Abstract: Grauerholz-Fisher et al. (2019) used momentary time sampling to measure the quality of care (e.g., staff behavior, environmental condition) across three ABA centers. Their results showed this approach's utility in understanding areas that may influence service delivery in the context of general early intervention. Caring for children with feeding disorders, however, may require different categories of measurement. For example, the high prevalence of gastrointestinal medical conditions like food allergies among children with feeding disorders requires specific food preparation procedures to minimize cross-contamination. Therefore, we were interested in extending Grauerholz-Fisher et al. to evaluate a specialized facility in a day-treatment feeding program across categories that are critical for safe care. In the current investigation, we measured performance across variables related to staff behavior, the environment in a feeding therapy room, and a pantry for food/liquid preparation and storage. Like Grauerholz-Fisher, results of the assessment have indicated areas in need of improvement (e.g., patient food labels), so we will use the Performance Diagnostic Checklist - Human Service (1.1; Jimenez et al., 2023) to inform indicated intervention across these variables. We will discuss the implications of these outcomes for settings associated with specialized and intensive feeding therapy.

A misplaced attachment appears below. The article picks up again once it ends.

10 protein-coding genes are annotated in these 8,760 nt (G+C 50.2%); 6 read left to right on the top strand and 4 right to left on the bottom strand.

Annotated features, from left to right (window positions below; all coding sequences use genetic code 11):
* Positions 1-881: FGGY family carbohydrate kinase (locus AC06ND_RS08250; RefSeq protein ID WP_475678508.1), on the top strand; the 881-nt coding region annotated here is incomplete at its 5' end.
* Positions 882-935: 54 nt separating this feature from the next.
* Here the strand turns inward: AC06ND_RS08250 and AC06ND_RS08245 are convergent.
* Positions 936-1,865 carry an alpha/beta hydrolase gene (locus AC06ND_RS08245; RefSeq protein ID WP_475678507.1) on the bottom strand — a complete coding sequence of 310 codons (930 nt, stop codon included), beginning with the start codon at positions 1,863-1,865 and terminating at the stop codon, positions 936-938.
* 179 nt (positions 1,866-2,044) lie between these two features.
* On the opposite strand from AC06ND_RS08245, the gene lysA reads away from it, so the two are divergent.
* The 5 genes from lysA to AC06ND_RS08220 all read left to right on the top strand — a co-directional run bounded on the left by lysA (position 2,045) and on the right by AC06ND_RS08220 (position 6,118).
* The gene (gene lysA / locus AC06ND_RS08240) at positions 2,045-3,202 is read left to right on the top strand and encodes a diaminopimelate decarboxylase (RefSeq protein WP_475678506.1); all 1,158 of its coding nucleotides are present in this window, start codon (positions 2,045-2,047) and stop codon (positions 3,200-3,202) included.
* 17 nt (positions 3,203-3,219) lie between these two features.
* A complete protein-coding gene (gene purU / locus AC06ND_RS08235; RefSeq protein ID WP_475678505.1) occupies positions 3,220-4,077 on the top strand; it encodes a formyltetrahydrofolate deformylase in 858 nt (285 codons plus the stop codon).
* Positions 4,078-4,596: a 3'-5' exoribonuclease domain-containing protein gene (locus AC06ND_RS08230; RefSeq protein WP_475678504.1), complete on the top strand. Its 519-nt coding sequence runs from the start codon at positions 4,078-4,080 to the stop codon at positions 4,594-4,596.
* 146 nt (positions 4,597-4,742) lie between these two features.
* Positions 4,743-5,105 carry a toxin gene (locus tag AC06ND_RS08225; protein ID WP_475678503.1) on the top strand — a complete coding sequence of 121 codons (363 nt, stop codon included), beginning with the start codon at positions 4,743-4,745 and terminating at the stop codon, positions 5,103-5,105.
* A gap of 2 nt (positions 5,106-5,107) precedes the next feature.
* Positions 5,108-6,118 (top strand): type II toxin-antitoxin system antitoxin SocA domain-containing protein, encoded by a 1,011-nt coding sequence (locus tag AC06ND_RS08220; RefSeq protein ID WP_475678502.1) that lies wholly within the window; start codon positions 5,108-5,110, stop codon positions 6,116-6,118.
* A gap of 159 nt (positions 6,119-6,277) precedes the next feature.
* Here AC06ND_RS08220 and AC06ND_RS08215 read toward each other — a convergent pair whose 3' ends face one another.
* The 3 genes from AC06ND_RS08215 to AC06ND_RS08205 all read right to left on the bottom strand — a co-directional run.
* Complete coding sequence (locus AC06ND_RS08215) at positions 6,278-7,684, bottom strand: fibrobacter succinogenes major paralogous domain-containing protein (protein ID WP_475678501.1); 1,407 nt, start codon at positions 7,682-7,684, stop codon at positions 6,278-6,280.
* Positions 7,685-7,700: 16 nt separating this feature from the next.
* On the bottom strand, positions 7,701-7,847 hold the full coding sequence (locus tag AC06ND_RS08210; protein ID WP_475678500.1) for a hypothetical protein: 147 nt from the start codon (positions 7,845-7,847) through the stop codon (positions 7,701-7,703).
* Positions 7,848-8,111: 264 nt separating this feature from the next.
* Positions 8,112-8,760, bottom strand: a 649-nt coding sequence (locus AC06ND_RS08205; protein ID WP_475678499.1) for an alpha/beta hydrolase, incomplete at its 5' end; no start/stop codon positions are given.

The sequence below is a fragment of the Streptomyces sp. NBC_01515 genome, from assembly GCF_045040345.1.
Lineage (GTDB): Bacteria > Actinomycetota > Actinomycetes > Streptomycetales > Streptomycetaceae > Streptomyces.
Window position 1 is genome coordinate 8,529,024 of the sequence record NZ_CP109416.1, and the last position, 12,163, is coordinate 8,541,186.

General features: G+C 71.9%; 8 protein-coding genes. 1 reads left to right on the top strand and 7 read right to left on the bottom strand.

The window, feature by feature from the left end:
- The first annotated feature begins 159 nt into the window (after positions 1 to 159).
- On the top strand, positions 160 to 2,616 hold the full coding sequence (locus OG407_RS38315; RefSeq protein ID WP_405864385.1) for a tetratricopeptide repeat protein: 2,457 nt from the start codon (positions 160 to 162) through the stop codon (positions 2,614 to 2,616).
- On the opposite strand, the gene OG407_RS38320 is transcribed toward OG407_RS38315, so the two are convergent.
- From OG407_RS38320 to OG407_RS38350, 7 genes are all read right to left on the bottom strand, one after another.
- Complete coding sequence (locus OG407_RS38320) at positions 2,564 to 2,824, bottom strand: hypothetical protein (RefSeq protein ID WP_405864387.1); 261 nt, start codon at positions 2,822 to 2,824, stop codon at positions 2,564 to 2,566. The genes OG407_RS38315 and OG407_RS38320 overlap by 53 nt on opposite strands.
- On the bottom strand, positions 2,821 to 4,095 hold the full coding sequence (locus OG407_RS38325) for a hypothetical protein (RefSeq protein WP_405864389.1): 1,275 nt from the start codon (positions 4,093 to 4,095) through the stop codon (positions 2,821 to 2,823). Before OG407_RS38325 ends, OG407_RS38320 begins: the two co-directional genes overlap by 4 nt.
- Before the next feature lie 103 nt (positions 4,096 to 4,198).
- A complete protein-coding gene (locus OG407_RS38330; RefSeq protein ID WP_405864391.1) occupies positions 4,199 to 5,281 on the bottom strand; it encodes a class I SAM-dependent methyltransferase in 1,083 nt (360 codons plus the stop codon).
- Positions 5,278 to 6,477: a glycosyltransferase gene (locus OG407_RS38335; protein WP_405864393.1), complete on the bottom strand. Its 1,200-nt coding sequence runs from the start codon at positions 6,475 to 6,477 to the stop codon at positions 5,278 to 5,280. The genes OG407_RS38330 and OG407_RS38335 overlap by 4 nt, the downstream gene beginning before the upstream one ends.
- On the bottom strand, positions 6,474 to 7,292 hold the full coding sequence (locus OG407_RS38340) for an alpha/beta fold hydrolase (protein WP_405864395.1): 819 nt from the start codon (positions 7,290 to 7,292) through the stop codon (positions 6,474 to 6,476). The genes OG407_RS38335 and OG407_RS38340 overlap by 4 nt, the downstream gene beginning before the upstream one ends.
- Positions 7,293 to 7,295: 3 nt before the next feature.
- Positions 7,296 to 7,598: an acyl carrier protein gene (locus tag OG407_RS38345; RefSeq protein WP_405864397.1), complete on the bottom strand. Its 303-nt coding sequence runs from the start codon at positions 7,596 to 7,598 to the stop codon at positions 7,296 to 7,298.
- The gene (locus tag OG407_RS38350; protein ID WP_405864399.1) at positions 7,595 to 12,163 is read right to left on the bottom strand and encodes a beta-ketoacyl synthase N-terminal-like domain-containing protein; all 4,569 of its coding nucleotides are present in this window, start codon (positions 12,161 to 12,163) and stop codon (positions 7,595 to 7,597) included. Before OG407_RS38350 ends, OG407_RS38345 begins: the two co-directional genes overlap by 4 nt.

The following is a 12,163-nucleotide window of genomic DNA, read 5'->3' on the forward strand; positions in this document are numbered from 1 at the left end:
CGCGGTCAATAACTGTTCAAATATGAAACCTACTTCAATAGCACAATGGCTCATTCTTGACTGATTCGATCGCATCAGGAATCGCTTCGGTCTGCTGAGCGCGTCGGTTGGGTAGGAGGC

Rapid Tube Weaning as an Adjunct to Intensive Multidisciplinary Feeding Intervention
MEARA X. H. MCMAHON (Marcus Autism Center and Emory School of Medicine), Valerie M. Volkert (Marcus Autism Center and Emory School of Medicine), Scott Gillespie (Emory University School of Medicine), Emily Malugen (Children’s Healthcare of Atlanta), Heather Farling (Children’s Healthcare of Atlanta), Rashelle Berry (Children’s Healthcare of Atlanta), Caitlin Waddle (Children’s Healthcare of Atlanta), William G. Sharp (The Marcus Autism Center)
Abstract: Children with chronic medical problems are more likely to experience ARFID with estimates researching as high as 70%. Many children with complex medical and/or developmental histories and ARFID require supplementation via feeding tube. Management of the underlying medical difficulties does not necessarily promote oral intake and reductions in tube feeding due to a long-standing history of conditioned food aversion compounded by limited food exposure resulting in poor oral-motor skills and failure to reach key feeding milestones. Behavioral intervention and tube weaning (i.e., hunger manipulation, or evoking a state of hunger to encourage oral consumption by rapidly weaning from the tube) are among the most common treatment approaches used in intensive multidisciplinary feeding intervention (IMFI) programs. However, there is a lack of consensus regarding the criteria for, rate of, and timing of weaning from enteral feeds. The purpose of the current study was to assess the feasibility of applying a rapid tube weaning approach for children receiving IMFI. Sixteen patients with ARFID and feeding tube dependence participated in a randomized control trial comparing IMFI standard of care to IMFI with rapid tube weaning. Feasibility specifications, safeguards, and considerations for practice will be discussed.